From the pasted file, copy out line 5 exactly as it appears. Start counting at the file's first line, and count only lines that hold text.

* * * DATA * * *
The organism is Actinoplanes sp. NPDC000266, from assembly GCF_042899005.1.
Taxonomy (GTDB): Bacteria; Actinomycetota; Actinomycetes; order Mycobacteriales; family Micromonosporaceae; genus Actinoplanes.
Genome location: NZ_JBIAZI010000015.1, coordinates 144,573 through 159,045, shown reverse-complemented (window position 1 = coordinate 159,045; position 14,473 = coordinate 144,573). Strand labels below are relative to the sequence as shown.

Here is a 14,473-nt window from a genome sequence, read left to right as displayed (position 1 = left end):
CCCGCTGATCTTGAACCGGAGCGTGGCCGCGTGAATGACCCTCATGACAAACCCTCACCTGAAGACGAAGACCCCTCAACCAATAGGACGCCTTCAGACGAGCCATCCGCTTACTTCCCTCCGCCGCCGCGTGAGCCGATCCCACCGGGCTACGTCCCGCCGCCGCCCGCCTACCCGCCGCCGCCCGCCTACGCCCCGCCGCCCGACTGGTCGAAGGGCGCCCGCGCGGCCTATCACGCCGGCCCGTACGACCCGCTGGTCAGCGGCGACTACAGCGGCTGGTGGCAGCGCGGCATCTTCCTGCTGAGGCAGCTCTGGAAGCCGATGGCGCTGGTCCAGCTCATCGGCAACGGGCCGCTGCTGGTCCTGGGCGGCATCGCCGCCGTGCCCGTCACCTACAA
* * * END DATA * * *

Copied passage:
CCCGCTGATCTTGAACCGGAGCGTGGCCGCGTGAATGACCCTCATGACAAACCCTCACCTGAAGACGAAGACCCCTCAACCAATAGGACGCCTTCAGACGAGCCATCCGCTTACTTCCCTCCGCCGCCGCGTGAGCCGATCCCACCGGGCTACGTCCCGCCGCCGCCCGCCTACCCGCCGCCGCCCGCCTACGCCCCGCCGCCCGACTGGTCGAAGGGCGCCCGCGCGGCCTATCACGCCGGCCCGTACGACCCGCTGGTCAGCGGCGACTACAGCGGCTGGTGGCAGCGCGGCATCTTCCTGCTGAGGCAGCTCTGGAAGCCGATGGCGCTGGTCCAGCTCATCGGCAACGGGCCGCTGCTGGTCCTGGGCGGCATCGCCGCCGTGCCCGTCACCTACAA